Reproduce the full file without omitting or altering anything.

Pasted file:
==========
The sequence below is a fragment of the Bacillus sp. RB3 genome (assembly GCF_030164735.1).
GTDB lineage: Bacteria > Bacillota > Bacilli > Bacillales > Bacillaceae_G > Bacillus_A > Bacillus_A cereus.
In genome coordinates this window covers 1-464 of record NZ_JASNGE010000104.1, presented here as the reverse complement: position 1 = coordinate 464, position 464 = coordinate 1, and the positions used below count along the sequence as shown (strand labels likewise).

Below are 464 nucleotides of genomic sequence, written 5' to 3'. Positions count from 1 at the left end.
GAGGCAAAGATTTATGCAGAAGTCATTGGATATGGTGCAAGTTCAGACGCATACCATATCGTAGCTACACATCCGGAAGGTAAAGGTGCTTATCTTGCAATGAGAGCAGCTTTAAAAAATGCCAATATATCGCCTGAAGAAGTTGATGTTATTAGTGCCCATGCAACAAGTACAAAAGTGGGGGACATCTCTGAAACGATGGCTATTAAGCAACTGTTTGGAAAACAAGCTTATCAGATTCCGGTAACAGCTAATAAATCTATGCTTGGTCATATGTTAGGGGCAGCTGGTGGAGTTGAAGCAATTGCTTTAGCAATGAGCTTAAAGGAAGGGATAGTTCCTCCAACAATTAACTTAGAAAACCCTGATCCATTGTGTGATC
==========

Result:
The sequence below is a fragment of the Bacillus sp. RB3 genome (assembly GCF_030164735.1).
GTDB lineage: Bacteria > Bacillota > Bacilli > Bacillales > Bacillaceae_G > Bacillus_A > Bacillus_A cereus.
In genome coordinates this window covers 1-464 of record NZ_JASNGE010000104.1, presented here as the reverse complement: position 1 = coordinate 464, position 464 = coordinate 1, and the positions used below count along the sequence as shown (strand labels likewise).

Below are 464 nucleotides of genomic sequence, written 5' to 3'. Positions count from 1 at the left end.
GAGGCAAAGATTTATGCAGAAGTCATTGGATATGGTGCAAGTTCAGACGCATACCATATCGTAGCTACACATCCGGAAGGTAAAGGTGCTTATCTTGCAATGAGAGCAGCTTTAAAAAATGCCAATATATCGCCTGAAGAAGTTGATGTTATTAGTGCCCATGCAACAAGTACAAAAGTGGGGGACATCTCTGAAACGATGGCTATTAAGCAACTGTTTGGAAAACAAGCTTATCAGATTCCGGTAACAGCTAATAAATCTATGCTTGGTCATATGTTAGGGGCAGCTGGTGGAGTTGAAGCAATTGCTTTAGCAATGAGCTTAAAGGAAGGGATAGTTCCTCCAACAATTAACTTAGAAAACCCTGATCCATTGTGTGATC